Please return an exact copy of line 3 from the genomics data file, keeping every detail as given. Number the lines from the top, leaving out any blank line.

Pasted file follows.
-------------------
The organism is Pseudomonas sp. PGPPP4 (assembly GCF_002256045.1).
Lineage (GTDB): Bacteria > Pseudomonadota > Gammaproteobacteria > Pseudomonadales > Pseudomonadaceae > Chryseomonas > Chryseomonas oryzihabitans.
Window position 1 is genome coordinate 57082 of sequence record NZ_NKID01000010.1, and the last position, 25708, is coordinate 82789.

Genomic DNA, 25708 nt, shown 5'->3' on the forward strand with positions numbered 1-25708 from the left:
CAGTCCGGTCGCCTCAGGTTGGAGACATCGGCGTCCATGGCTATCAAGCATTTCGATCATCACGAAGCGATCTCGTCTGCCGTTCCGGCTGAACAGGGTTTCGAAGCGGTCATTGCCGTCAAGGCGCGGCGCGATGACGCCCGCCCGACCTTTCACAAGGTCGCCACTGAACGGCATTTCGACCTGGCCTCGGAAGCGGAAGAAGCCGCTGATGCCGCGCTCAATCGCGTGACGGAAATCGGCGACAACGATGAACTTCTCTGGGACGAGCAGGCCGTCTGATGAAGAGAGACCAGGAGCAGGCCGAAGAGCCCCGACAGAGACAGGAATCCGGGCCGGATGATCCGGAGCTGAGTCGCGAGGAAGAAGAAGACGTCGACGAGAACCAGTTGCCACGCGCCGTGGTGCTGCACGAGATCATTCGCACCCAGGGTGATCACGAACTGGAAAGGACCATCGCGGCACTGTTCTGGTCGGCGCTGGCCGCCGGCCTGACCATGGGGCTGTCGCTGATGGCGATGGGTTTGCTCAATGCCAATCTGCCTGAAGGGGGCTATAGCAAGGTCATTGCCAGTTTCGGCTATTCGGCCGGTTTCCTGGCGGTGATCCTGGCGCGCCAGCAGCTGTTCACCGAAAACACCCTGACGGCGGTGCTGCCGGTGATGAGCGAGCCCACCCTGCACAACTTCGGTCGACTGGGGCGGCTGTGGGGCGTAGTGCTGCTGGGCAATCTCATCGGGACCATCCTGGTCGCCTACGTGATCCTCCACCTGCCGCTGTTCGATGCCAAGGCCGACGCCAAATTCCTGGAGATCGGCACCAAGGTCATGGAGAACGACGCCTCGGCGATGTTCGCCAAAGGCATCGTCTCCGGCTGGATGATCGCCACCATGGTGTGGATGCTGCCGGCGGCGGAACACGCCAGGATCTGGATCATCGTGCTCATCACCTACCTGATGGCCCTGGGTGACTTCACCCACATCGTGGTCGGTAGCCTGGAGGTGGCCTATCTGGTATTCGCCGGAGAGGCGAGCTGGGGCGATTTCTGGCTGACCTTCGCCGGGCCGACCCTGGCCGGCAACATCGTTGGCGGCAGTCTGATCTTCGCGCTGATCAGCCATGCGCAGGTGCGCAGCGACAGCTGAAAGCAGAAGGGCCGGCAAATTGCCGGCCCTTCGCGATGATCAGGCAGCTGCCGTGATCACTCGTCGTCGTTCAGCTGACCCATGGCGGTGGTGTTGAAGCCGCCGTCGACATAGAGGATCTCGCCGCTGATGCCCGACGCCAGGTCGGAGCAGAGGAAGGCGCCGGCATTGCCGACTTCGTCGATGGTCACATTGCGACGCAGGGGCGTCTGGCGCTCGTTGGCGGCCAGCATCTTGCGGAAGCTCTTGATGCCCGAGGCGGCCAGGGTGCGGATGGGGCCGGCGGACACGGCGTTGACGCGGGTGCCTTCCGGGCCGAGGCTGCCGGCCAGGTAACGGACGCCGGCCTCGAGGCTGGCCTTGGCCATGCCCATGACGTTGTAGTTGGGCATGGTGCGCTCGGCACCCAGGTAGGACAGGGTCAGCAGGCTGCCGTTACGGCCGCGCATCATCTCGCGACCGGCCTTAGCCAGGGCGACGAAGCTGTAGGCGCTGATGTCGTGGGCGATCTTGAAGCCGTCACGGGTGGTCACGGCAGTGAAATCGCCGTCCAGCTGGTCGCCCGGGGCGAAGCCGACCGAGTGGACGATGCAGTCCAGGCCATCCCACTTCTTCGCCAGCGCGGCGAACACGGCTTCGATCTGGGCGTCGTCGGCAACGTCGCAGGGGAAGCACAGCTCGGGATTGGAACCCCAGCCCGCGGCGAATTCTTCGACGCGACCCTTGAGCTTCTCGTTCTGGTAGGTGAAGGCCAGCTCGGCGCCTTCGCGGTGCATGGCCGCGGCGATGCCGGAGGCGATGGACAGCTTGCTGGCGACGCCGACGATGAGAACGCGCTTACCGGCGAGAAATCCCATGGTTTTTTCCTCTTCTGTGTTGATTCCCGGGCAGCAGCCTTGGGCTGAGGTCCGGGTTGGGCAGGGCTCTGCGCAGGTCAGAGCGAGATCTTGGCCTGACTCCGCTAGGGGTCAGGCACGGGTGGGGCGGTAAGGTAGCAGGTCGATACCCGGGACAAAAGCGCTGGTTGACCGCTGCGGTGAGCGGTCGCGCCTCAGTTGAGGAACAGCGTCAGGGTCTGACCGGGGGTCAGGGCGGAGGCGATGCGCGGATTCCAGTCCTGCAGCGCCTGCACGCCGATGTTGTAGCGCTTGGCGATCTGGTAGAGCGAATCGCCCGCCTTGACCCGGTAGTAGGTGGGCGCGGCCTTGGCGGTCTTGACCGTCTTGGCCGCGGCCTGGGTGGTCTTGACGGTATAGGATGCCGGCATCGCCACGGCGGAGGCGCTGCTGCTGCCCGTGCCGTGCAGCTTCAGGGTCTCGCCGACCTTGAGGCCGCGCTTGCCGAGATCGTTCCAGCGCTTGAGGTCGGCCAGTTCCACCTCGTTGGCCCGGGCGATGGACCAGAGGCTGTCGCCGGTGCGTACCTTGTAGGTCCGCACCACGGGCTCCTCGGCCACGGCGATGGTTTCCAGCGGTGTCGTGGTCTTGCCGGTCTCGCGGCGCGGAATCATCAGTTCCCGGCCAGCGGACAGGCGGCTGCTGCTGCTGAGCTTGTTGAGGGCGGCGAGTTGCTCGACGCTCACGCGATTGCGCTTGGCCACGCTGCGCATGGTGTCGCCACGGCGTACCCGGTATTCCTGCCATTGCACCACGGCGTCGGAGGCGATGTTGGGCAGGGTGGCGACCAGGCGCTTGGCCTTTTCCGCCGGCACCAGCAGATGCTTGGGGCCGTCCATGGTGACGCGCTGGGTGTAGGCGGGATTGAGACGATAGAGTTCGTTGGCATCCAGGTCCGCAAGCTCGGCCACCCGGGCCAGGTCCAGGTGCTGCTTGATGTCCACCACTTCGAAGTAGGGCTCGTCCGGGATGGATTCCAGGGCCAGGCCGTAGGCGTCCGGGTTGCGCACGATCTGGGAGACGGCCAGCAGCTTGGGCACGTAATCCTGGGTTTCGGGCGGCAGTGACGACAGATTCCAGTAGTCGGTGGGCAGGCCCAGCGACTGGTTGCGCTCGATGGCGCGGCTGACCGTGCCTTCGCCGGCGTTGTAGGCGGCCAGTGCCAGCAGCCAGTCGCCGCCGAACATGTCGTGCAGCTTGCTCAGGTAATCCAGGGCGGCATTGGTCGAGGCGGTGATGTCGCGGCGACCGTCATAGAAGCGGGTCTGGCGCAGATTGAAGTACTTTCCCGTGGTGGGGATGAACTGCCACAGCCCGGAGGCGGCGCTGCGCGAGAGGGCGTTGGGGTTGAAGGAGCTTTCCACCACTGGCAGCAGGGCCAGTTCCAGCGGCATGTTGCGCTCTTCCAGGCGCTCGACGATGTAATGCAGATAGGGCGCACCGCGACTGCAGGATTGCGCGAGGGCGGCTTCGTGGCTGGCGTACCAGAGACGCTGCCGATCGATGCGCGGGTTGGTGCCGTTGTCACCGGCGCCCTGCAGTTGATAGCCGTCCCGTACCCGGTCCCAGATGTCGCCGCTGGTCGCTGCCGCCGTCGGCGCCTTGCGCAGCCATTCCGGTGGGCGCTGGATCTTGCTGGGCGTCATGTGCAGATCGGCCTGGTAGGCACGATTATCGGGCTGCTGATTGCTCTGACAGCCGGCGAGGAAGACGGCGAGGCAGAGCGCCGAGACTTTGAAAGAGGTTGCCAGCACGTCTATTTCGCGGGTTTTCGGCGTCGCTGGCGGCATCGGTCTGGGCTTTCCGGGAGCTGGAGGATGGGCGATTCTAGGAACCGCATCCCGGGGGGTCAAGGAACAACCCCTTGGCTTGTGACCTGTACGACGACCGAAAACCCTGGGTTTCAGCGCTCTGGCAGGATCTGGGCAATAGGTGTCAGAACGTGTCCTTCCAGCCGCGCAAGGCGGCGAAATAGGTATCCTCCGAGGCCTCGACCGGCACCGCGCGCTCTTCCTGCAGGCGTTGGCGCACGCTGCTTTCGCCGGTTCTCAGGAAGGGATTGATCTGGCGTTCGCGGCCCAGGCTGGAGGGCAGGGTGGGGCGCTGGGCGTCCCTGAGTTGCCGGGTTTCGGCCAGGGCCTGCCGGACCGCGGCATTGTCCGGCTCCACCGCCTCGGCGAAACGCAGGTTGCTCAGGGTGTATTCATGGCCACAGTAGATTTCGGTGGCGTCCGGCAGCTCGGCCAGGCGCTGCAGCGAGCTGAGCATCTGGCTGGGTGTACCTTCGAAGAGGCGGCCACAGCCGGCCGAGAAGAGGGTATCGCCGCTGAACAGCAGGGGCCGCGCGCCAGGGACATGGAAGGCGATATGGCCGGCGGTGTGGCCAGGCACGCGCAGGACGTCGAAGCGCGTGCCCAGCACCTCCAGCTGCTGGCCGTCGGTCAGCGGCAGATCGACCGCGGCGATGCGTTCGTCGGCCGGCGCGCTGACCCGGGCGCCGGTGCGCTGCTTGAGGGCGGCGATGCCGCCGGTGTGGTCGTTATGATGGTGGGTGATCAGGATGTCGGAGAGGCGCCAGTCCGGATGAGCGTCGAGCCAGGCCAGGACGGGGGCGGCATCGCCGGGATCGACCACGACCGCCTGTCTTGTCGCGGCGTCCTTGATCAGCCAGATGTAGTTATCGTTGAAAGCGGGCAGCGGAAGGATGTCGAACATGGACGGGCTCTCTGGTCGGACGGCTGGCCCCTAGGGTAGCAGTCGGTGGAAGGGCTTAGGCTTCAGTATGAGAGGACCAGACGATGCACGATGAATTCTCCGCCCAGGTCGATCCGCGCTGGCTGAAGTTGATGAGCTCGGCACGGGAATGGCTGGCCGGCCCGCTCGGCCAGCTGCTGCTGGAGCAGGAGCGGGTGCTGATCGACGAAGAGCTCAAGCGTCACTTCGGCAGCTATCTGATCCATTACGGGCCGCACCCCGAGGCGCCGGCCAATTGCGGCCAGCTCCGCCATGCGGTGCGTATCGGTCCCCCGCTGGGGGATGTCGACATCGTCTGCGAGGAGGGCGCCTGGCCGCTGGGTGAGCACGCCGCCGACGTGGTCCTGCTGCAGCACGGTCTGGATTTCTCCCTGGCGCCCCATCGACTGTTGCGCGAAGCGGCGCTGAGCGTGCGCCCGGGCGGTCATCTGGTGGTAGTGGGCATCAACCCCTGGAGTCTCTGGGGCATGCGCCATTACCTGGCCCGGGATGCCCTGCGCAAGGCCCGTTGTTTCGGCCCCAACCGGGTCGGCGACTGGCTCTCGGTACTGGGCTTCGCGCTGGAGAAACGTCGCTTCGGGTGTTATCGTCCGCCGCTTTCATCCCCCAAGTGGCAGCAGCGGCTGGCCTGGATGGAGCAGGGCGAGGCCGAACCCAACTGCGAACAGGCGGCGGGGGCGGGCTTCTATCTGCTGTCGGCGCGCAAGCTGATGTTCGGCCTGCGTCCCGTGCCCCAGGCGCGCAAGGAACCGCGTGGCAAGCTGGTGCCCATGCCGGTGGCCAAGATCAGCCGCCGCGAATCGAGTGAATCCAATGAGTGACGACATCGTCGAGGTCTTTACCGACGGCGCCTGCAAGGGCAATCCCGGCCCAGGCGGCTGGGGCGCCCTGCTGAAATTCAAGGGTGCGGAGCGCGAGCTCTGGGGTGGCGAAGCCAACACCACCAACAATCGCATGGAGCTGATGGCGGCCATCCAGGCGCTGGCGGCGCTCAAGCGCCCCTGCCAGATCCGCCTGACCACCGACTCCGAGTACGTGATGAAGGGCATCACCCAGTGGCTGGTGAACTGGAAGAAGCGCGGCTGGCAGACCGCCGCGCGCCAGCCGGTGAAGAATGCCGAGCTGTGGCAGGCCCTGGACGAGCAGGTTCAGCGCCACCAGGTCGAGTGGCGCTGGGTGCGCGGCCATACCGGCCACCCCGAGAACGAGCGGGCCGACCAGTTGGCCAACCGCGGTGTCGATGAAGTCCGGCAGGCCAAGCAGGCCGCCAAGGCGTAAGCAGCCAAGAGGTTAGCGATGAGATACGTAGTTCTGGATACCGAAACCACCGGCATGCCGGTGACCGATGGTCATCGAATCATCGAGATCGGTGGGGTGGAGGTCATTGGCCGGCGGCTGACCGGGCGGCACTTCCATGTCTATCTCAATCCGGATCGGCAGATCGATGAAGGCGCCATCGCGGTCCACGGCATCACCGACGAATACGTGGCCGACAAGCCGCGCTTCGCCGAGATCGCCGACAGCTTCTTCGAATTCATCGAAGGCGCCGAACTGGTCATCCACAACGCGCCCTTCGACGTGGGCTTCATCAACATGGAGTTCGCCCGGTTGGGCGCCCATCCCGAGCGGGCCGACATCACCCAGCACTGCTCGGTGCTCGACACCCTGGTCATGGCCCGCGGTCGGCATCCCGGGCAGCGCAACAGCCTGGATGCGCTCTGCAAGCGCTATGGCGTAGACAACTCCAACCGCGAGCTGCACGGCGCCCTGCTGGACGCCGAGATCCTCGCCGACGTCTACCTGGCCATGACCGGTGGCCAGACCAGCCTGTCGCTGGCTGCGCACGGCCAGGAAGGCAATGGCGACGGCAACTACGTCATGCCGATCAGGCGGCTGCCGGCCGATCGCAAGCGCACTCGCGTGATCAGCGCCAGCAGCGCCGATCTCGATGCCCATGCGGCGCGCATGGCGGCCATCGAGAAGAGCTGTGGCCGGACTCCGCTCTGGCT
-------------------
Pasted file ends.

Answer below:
Window position 1 is genome coordinate 57082 of sequence record NZ_NKID01000010.1, and the last position, 25708, is coordinate 82789.